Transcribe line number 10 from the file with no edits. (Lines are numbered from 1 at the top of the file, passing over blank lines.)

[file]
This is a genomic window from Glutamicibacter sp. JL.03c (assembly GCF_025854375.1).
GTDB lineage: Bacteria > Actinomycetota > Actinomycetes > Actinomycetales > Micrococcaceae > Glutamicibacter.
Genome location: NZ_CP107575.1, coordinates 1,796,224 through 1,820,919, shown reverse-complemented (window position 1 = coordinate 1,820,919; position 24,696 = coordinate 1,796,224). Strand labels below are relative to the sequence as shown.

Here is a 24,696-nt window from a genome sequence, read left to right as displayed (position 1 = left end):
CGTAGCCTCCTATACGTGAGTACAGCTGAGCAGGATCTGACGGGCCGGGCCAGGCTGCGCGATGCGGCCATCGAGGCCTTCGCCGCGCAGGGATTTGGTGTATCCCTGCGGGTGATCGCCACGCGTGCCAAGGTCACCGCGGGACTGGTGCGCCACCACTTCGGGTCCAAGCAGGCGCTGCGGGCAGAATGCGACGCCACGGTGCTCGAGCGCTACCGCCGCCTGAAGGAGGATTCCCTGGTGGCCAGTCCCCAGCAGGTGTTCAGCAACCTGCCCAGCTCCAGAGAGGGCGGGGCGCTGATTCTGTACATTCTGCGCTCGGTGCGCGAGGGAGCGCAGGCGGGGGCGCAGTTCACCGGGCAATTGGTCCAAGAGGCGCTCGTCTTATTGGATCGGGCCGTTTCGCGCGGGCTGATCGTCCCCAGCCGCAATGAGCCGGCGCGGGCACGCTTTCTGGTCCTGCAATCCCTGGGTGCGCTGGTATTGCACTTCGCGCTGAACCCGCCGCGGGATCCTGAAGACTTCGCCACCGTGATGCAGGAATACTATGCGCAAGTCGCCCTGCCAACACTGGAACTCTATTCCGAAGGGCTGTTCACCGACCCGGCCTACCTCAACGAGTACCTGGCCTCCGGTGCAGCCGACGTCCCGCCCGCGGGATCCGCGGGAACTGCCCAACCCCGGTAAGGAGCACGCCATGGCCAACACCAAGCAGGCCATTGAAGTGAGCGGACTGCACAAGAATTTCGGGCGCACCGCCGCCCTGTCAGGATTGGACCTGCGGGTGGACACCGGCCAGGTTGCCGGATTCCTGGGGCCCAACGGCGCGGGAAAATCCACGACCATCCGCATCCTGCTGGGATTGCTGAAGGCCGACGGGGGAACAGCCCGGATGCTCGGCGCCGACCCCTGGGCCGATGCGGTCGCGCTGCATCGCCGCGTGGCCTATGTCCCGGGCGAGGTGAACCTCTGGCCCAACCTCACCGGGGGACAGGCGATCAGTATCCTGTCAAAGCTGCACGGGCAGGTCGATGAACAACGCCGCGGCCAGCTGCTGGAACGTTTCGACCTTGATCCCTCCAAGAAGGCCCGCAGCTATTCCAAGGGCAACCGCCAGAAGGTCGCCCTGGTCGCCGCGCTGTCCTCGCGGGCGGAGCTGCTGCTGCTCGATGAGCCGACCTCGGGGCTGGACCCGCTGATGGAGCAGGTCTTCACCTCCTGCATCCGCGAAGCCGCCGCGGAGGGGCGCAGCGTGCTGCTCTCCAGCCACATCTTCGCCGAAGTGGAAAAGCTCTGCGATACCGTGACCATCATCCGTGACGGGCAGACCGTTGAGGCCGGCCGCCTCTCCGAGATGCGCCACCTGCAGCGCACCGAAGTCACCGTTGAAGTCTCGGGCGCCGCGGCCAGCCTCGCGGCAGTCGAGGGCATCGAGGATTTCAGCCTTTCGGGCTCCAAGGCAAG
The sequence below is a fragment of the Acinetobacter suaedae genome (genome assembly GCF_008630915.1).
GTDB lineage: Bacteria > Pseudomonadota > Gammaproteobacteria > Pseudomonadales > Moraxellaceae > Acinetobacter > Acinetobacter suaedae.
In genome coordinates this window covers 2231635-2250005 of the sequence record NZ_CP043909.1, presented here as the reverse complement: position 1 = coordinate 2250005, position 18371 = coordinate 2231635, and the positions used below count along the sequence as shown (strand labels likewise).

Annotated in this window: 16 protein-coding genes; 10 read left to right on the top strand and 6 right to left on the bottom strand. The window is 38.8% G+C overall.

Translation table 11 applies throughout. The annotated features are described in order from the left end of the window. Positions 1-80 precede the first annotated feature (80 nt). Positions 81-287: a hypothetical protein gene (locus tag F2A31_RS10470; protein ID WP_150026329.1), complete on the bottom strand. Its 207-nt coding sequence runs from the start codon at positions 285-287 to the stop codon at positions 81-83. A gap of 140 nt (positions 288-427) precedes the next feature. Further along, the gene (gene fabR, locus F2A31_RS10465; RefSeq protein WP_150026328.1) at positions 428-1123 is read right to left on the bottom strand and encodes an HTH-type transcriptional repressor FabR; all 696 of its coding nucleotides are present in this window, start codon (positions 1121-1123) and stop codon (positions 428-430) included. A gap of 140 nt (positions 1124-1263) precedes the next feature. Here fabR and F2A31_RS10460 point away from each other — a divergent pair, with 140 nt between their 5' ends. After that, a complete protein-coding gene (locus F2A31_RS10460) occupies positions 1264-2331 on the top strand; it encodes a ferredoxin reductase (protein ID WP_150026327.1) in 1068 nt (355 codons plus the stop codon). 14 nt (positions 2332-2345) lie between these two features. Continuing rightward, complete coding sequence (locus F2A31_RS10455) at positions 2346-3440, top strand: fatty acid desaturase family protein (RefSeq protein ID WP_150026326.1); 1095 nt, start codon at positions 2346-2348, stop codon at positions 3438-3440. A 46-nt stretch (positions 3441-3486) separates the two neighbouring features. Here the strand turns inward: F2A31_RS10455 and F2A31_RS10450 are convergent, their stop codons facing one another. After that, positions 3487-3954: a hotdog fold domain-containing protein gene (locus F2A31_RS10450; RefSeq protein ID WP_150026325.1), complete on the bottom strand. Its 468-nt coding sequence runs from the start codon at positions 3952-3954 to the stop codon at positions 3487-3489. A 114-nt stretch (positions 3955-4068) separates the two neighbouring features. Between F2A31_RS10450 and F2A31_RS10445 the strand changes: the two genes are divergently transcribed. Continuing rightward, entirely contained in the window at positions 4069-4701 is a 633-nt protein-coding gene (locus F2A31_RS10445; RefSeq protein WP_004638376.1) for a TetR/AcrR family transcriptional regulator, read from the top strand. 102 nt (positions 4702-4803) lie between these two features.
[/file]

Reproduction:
Translation table 11 applies throughout. The annotated features are described in order from the left end of the window. Positions 1-80 precede the first annotated feature (80 nt). Positions 81-287: a hypothetical protein gene (locus tag F2A31_RS10470; protein ID WP_150026329.1), complete on the bottom strand. Its 207-nt coding sequence runs from the start codon at positions 285-287 to the stop codon at positions 81-83. A gap of 140 nt (positions 288-427) precedes the next feature. Further along, the gene (gene fabR, locus F2A31_RS10465; RefSeq protein WP_150026328.1) at positions 428-1123 is read right to left on the bottom strand and encodes an HTH-type transcriptional repressor FabR; all 696 of its coding nucleotides are present in this window, start codon (positions 1121-1123) and stop codon (positions 428-430) included. A gap of 140 nt (positions 1124-1263) precedes the next feature. Here fabR and F2A31_RS10460 point away from each other — a divergent pair, with 140 nt between their 5' ends. After that, a complete protein-coding gene (locus F2A31_RS10460) occupies positions 1264-2331 on the top strand; it encodes a ferredoxin reductase (protein ID WP_150026327.1) in 1068 nt (355 codons plus the stop codon). 14 nt (positions 2332-2345) lie between these two features. Continuing rightward, complete coding sequence (locus F2A31_RS10455) at positions 2346-3440, top strand: fatty acid desaturase family protein (RefSeq protein ID WP_150026326.1); 1095 nt, start codon at positions 2346-2348, stop codon at positions 3438-3440. A 46-nt stretch (positions 3441-3486) separates the two neighbouring features. Here the strand turns inward: F2A31_RS10455 and F2A31_RS10450 are convergent, their stop codons facing one another. After that, positions 3487-3954: a hotdog fold domain-containing protein gene (locus F2A31_RS10450; RefSeq protein ID WP_150026325.1), complete on the bottom strand. Its 468-nt coding sequence runs from the start codon at positions 3952-3954 to the stop codon at positions 3487-3489. A 114-nt stretch (positions 3955-4068) separates the two neighbouring features. Between F2A31_RS10450 and F2A31_RS10445 the strand changes: the two genes are divergently transcribed. Continuing rightward, entirely contained in the window at positions 4069-4701 is a 633-nt protein-coding gene (locus F2A31_RS10445; RefSeq protein WP_004638376.1) for a TetR/AcrR family transcriptional regulator, read from the top strand. 102 nt (positions 4702-4803) lie between these two features.